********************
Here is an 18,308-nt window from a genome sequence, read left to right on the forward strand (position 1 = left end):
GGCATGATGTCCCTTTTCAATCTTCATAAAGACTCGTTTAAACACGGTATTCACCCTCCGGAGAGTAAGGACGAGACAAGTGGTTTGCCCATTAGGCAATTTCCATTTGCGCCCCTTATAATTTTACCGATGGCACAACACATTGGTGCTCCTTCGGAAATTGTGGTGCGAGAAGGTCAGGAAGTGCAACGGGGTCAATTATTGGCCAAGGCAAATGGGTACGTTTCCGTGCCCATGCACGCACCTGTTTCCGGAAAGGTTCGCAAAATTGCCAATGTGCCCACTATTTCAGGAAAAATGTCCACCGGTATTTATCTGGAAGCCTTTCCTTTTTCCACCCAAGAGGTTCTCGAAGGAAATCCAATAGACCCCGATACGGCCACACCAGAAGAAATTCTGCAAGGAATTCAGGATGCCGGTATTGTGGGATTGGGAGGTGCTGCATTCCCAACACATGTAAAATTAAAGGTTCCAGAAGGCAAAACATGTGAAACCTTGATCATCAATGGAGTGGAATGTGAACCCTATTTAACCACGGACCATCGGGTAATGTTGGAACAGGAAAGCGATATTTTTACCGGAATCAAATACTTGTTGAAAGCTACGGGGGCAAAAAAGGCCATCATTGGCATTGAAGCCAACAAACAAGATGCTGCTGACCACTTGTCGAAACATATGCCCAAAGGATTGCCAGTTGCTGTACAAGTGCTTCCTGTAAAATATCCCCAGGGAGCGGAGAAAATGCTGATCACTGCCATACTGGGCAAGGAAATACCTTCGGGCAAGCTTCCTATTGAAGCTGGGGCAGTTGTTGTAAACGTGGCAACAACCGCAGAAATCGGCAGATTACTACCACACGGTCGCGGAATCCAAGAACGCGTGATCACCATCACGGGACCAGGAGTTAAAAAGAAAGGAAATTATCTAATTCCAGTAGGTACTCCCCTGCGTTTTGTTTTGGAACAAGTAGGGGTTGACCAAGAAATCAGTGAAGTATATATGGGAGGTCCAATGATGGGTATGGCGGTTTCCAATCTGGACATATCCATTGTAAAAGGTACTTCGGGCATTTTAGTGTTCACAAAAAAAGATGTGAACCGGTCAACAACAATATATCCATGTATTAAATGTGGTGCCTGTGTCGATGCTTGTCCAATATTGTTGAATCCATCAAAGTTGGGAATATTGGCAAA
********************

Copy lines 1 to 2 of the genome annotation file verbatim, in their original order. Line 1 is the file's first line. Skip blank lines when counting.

Here is an 18,308-nt window from a genome sequence, read left to right on the forward strand (position 1 = left end):
GGCATGATGTCCCTTTTCAATCTTCATAAAGACTCGTTTAAACACGGTATTCACCCTCCGGAGAGTAAGGACGAGACAAGTGGTTTGCCCATTAGGCAATTTCCATTTGCGCCCCTTATAATTTTACCGATGGCACAACACATTGGTGCTCCTTCGGAAATTGTGGTGCGAGAAGGTCAGGAAGTGCAACGGGGTCAATTATTGGCCAAGGCAAATGGGTACGTTTCCGTGCCCATGCACGCACCTGTTTCCGGAAAGGTTCGCAAAATTGCCAATGTGCCCACTATTTCAGGAAAAATGTCCACCGGTATTTATCTGGAAGCCTTTCCTTTTTCCACCCAAGAGGTTCTCGAAGGAAATCCAATAGACCCCGATACGGCCACACCAGAAGAAATTCTGCAAGGAATTCAGGATGCCGGTATTGTGGGATTGGGAGGTGCTGCATTCCCAACACATGTAAAATTAAAGGTTCCAGAAGGCAAAACATGTGAAACCTTGATCATCAATGGAGTGGAATGTGAACCCTATTTAACCACGGACCATCGGGTAATGTTGGAACAGGAAAGCGATATTTTTACCGGAATCAAATACTTGTTGAAAGCTACGGGGGCAAAAAAGGCCATCATTGGCATTGAAGCCAACAAACAAGATGCTGCTGACCACTTGTCGAAACATATGCCCAAAGGATTGCCAGTTGCTGTACAAGTGCTTCCTGTAAAATATCCCCAGGGAGCGGAGAAAATGCTGATCACTGCCATACTGGGCAAGGAAATACCTTCGGGCAAGCTTCCTATTGAAGCTGGGGCAGTTGTTGTAAACGTGGCAACAACCGCAGAAATCGGCAGATTACTACCACACGGTCGCGGAATCCAAGAACGCGTGATCACCATCACGGGACCAGGAGTTAAAAAGAAAGGAAATTATCTAATTCCAGTAGGTACTCCCCTGCGTTTTGTTTTGGAACAAGTAGGGGTTGACCAAGAAATCAGTGAAGTATATATGGGAGGTCCAATGATGGGTATGGCGGTTTCCAATCTGGACATATCCATTGTAAAAGGTACTTCGGGCATTTTAGTGTTCACAAAAAAAGATGTGAACCGGTCAACAACAATATATCCATGTATTAAATGTGGTGCCTGTGTCGATGCTTGTCCAATATTGTTGAATCCATCAAAGTTGGGAATATTGGCAAA